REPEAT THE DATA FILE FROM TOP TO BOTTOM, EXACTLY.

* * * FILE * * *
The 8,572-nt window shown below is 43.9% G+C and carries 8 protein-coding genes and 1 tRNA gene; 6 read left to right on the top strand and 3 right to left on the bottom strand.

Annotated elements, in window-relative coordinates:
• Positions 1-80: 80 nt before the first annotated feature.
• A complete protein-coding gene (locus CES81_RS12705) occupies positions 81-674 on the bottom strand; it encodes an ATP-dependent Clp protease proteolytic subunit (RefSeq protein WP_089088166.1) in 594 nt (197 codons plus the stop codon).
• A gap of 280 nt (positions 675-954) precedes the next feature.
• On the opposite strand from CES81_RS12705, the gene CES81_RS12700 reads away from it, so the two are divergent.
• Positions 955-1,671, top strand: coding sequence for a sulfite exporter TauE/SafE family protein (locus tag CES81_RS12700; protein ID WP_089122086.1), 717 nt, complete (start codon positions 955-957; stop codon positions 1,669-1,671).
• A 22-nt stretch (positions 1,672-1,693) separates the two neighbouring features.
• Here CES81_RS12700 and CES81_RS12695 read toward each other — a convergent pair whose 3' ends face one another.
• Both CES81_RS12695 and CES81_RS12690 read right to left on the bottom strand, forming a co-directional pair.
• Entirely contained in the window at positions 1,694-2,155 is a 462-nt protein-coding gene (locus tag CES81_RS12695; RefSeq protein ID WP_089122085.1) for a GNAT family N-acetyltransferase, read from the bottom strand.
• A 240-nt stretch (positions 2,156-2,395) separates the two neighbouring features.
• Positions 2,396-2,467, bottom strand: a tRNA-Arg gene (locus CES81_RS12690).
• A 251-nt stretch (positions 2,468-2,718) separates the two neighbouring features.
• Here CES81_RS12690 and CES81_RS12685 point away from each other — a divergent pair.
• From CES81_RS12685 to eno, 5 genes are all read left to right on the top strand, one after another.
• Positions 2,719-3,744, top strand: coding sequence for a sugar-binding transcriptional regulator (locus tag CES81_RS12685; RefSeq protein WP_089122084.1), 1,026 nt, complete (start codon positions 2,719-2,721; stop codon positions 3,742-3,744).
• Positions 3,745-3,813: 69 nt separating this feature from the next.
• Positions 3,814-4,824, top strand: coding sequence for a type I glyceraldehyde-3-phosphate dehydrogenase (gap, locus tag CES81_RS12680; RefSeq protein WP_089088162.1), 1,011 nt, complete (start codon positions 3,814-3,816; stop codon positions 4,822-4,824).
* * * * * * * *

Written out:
The 8,572-nt window shown below is 43.9% G+C and carries 8 protein-coding genes and 1 tRNA gene; 6 read left to right on the top strand and 3 right to left on the bottom strand.

Annotated elements, in window-relative coordinates:
• Positions 1-80: 80 nt before the first annotated feature.
• A complete protein-coding gene (locus CES81_RS12705) occupies positions 81-674 on the bottom strand; it encodes an ATP-dependent Clp protease proteolytic subunit (RefSeq protein WP_089088166.1) in 594 nt (197 codons plus the stop codon).
• A gap of 280 nt (positions 675-954) precedes the next feature.
• On the opposite strand from CES81_RS12705, the gene CES81_RS12700 reads away from it, so the two are divergent.
• Positions 955-1,671, top strand: coding sequence for a sulfite exporter TauE/SafE family protein (locus tag CES81_RS12700; protein ID WP_089122086.1), 717 nt, complete (start codon positions 955-957; stop codon positions 1,669-1,671).
• A 22-nt stretch (positions 1,672-1,693) separates the two neighbouring features.
• Here CES81_RS12700 and CES81_RS12695 read toward each other — a convergent pair whose 3' ends face one another.
• Both CES81_RS12695 and CES81_RS12690 read right to left on the bottom strand, forming a co-directional pair.
• Entirely contained in the window at positions 1,694-2,155 is a 462-nt protein-coding gene (locus tag CES81_RS12695; RefSeq protein ID WP_089122085.1) for a GNAT family N-acetyltransferase, read from the bottom strand.
• A 240-nt stretch (positions 2,156-2,395) separates the two neighbouring features.
• Positions 2,396-2,467, bottom strand: a tRNA-Arg gene (locus CES81_RS12690).
• A 251-nt stretch (positions 2,468-2,718) separates the two neighbouring features.
• Here CES81_RS12690 and CES81_RS12685 point away from each other — a divergent pair.
• From CES81_RS12685 to eno, 5 genes are all read left to right on the top strand, one after another.
• Positions 2,719-3,744, top strand: coding sequence for a sugar-binding transcriptional regulator (locus tag CES81_RS12685; RefSeq protein WP_089122084.1), 1,026 nt, complete (start codon positions 2,719-2,721; stop codon positions 3,742-3,744).
• Positions 3,745-3,813: 69 nt separating this feature from the next.
• Positions 3,814-4,824, top strand: coding sequence for a type I glyceraldehyde-3-phosphate dehydrogenase (gap, locus tag CES81_RS12680; RefSeq protein WP_089088162.1), 1,011 nt, complete (start codon positions 3,814-3,816; stop codon positions 4,822-4,824).